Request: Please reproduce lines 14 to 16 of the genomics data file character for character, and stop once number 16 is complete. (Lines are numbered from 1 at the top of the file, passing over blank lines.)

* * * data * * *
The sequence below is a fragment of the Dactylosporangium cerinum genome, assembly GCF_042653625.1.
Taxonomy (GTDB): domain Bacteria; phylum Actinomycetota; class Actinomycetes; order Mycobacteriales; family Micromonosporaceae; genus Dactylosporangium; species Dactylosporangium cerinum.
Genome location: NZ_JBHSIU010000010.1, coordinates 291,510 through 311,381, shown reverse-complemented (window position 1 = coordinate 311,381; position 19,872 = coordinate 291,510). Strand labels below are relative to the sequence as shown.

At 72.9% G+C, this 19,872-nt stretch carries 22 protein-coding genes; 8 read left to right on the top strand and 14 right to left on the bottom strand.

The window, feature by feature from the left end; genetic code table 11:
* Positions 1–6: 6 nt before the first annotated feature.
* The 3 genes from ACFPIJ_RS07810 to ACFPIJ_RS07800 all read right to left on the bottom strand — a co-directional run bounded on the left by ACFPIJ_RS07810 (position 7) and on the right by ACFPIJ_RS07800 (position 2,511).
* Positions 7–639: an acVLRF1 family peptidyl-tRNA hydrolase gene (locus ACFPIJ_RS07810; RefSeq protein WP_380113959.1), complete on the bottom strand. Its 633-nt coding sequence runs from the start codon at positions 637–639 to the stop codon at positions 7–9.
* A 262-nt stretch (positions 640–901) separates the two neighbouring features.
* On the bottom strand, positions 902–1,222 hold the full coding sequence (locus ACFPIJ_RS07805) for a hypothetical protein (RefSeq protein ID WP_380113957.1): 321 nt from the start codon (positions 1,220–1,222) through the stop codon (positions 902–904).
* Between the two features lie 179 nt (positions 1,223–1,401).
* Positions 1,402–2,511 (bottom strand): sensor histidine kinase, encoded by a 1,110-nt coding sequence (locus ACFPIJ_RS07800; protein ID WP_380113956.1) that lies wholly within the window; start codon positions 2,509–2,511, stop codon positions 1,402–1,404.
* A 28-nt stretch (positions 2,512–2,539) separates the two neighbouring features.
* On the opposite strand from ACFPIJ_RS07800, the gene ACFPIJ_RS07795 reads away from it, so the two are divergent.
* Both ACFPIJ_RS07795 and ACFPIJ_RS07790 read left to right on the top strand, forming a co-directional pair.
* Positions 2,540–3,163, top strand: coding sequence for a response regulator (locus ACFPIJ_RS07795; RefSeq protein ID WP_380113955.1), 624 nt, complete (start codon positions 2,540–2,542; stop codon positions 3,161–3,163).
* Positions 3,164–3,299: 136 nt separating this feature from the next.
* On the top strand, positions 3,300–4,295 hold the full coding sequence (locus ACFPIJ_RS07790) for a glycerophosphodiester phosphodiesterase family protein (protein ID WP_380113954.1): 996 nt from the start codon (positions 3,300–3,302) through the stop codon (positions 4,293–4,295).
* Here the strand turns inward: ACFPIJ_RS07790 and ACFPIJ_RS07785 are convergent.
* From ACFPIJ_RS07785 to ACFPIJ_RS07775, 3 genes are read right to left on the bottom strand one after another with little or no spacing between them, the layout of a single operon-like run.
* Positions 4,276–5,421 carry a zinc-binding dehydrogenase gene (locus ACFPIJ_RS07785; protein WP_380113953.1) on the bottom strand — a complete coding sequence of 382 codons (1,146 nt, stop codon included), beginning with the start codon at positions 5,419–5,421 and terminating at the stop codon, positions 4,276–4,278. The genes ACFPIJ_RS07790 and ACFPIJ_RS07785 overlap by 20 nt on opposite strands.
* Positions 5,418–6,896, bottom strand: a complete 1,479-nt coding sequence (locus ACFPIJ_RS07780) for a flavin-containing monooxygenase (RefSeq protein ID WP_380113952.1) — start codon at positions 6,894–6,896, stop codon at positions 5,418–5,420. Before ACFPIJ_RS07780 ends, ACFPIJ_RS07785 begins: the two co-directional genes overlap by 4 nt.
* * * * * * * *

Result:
* On the opposite strand from ACFPIJ_RS07800, the gene ACFPIJ_RS07795 reads away from it, so the two are divergent.
* Both ACFPIJ_RS07795 and ACFPIJ_RS07790 read left to right on the top strand, forming a co-directional pair.
* Positions 2,540–3,163, top strand: coding sequence for a response regulator (locus ACFPIJ_RS07795; RefSeq protein ID WP_380113955.1), 624 nt, complete (start codon positions 2,540–2,542; stop codon positions 3,161–3,163).